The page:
The Ultimate Guide to Earning a Scholarship
Need money for school? Then you need "The Ultimate SlugBooks Guide to Earning a Scholarship" infographic!
Check out the image below for helpful tips on how to find scholarships and awards to apply for, prepare your applications correctly, avoid common mistakes and ultimately find the cash you need to make your educational dreams a reality:
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Tips for Scoring a Scholarship
1. Don’t fall for scams. you should NEVER pay to get a scholarship. Beward of anything promising guaranteed money. Do not give out personal financial information like bank accounts, credit card #’s, or your social security number.
2. Don’t underestimate small scholarships. The smaller award scholarships are often less competitive. Winning smaller awards adds to your resume and can help you win bigger awards.
3. Don’t wait until the spring before college to start looking. Scholarships are available all year round. The second biggest deadline cycle is in the fall.
Before You Apply:
Create an accomplishments resume.
Use a calendar and checklist to get organized.
Prioritize your applications by deadline and expected value of the scholarship.
If you have trouble writing, answer the essay question orally and transcribe the recording.
Use an outline to organize your thoughts.
Give examples and be specific.
Be passionate in your essay and write about something of interest to you.
Proofread a printed copy of the essay for spelling and grammar errors.
Use a professional email address (like [first name].[last name]@gmail.com
Remove inappropriate and immature material on your social media profiles.
Google your name to see what shows up and see what you can do to clean it up.
Make a photocopy of your application before mailing it.
Send the application by certified mail, return receipt requested or with delivery confirmation.
Most Common Application Mistakes:
-Failing to follow directions - both regarding essay length and number of recommendations
-Omitting required information
-Failing to tailor the application to the sponsor
-Failing to proofread the application
-Including exaggerations or lies on the application
-Applying for an award when you don’t qualify
-Writing a boring essay or an essay that may offend the reviewer
Best Scholarship Resources
The top 4 scholarship search engines: bigfuture, zinch, fastweb and scholarships.com
When using a scholarship matching service, answer ALL questions for twice as many matches.
A 100% completed profile sees 100% of potential scholarship matches.
A 70% completed profile sees 75% of potential scholarship matches.
A 60% completed profile sees only 60% of potential scholarship matches.
Other places to find scholarships:
Financial Aid Office at your target college. Most financial aid resources are made available through this office and can inform you about scholarships specific to their school.
High School Guidance Counselor. Check their bulletin boards, newsletters, meet with a counselor, etc. They are there to help you and can offer additional resources, too.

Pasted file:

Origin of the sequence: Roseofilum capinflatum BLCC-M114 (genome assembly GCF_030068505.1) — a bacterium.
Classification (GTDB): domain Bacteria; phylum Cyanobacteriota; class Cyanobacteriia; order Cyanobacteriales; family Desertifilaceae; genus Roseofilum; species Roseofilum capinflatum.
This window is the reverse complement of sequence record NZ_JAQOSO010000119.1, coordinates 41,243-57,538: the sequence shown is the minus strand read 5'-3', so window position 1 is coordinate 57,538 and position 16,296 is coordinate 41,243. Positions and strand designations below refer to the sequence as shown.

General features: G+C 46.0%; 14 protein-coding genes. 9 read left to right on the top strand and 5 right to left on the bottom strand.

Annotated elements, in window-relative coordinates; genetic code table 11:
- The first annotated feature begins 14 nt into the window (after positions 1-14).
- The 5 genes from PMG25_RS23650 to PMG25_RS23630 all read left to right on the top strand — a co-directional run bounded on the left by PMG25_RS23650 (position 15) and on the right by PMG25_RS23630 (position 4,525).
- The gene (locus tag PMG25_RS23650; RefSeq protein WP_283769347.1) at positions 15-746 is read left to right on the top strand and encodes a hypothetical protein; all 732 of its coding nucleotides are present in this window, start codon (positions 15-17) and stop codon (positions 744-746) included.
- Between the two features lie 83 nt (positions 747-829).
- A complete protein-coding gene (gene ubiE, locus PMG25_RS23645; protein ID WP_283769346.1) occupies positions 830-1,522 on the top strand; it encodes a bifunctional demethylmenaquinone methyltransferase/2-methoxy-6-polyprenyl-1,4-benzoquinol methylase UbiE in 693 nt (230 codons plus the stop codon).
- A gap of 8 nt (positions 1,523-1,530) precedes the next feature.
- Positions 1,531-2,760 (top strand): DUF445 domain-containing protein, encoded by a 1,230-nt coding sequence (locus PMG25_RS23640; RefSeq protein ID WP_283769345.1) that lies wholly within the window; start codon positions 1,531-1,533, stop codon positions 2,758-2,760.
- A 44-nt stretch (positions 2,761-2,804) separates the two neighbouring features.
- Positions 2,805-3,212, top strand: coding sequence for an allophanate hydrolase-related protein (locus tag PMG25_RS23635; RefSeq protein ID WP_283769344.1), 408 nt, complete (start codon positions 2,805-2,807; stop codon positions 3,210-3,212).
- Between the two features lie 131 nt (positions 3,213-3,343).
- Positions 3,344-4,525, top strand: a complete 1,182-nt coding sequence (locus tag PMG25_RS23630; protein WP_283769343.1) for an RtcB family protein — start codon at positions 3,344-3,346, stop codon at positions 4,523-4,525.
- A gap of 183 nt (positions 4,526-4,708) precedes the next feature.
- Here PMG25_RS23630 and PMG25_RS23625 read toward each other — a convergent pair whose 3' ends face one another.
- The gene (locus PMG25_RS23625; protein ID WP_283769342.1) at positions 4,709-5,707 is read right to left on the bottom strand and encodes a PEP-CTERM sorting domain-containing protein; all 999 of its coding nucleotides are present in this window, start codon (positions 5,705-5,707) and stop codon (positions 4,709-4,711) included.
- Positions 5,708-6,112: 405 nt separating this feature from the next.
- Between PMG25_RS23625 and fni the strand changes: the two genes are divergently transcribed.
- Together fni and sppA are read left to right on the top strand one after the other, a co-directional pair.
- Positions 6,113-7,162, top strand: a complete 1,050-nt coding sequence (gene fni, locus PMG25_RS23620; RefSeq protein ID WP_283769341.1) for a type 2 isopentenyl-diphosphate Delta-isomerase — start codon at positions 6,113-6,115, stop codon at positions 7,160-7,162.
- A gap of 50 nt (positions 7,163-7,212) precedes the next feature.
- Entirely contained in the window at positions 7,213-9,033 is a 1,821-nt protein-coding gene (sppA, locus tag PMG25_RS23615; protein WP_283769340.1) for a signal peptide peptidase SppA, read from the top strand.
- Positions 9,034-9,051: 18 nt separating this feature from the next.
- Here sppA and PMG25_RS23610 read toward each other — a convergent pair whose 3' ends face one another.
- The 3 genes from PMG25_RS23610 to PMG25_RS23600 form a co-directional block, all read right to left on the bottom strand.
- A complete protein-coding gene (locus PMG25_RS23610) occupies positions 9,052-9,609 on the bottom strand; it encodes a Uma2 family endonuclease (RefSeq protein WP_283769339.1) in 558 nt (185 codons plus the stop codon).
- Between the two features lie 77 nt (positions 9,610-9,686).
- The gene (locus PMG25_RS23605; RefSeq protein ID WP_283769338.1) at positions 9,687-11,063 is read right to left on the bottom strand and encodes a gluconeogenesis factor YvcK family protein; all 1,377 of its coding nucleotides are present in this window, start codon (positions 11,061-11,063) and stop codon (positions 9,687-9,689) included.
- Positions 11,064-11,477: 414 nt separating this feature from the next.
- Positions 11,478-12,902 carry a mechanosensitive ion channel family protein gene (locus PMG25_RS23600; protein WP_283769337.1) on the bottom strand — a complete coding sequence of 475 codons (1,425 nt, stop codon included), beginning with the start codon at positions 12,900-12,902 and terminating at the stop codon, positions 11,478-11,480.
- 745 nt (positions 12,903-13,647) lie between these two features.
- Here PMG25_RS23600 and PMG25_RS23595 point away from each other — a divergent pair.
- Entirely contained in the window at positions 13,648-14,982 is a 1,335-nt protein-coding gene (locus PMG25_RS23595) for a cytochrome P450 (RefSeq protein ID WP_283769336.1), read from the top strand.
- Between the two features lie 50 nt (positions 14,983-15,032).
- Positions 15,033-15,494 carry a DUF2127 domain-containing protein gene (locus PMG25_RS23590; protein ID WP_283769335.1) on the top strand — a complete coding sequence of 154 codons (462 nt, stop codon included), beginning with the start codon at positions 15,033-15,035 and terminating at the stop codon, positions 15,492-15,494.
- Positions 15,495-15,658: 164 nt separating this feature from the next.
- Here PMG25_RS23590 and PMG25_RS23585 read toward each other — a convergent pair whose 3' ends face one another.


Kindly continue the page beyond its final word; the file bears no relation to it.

Local Newspapers. This is a great resource for local scholarships. These tend to be less money but also have less competition.
Your Place of Worship. Some offer local, regional, or even national scholarships through the denomination or related charitable groups.
Your Local Community-based Organizations. Local Rotary, Kiwanis, Lions, Eagles, Elks Club, etc may offer scholarship opportunities.
More facts about scholarships
Sources of college scholarships (% based on total quantity of individual scholarships awarded). 44% Federal government, 36% Colleges, 9% State Governments, 6% private scholarships.
Higher GPA = Winning More Scholarships. The higher your GPA was in high school, the better chance you have of winning a scholarship. If you’re applying while in college, your college GPA will maximize the scholarships you win as well. SAT and ACT scores have similar affect on likelihood.
8.3% of students at 4 year colleges win scholarships, while 2.6% of students at 2 year colleges win scholarships.
Of students enrolled full-time at a 4 year college:
0.3% get enough scholarships to cover 100% of college costs
1.0% get enough scholarships to cover 90% or more of college costs.
3.4% get enough scholarships to cover 75% or more of college costs.
14.3% get enough scholarships to cover 50% or more of college costs.
Major Matters! STEM are fields of study in the categories of SCIENCE, TECHNOLOGY, ENGINEERING, and MATHEMATICS. STEM majors tend to receive more scholarships and in higher amounts than non-STEM majors.
Athletics. Athletic scholarships represent only 2.1% of all college scholarships.
% of students receiving athletic scholarships has not risen over 1.8% in a year since 1995-1996.
$7,855 is the average athletic scholarship, which is only 1/3 the total cost of attendance.
Income. Of full-time students enrolled at 4-year colleges, 10.6% of students from low income households won scholarships, 13.8% are from middle income households won scholarships, and 10.8% of students from high income households won scholarships.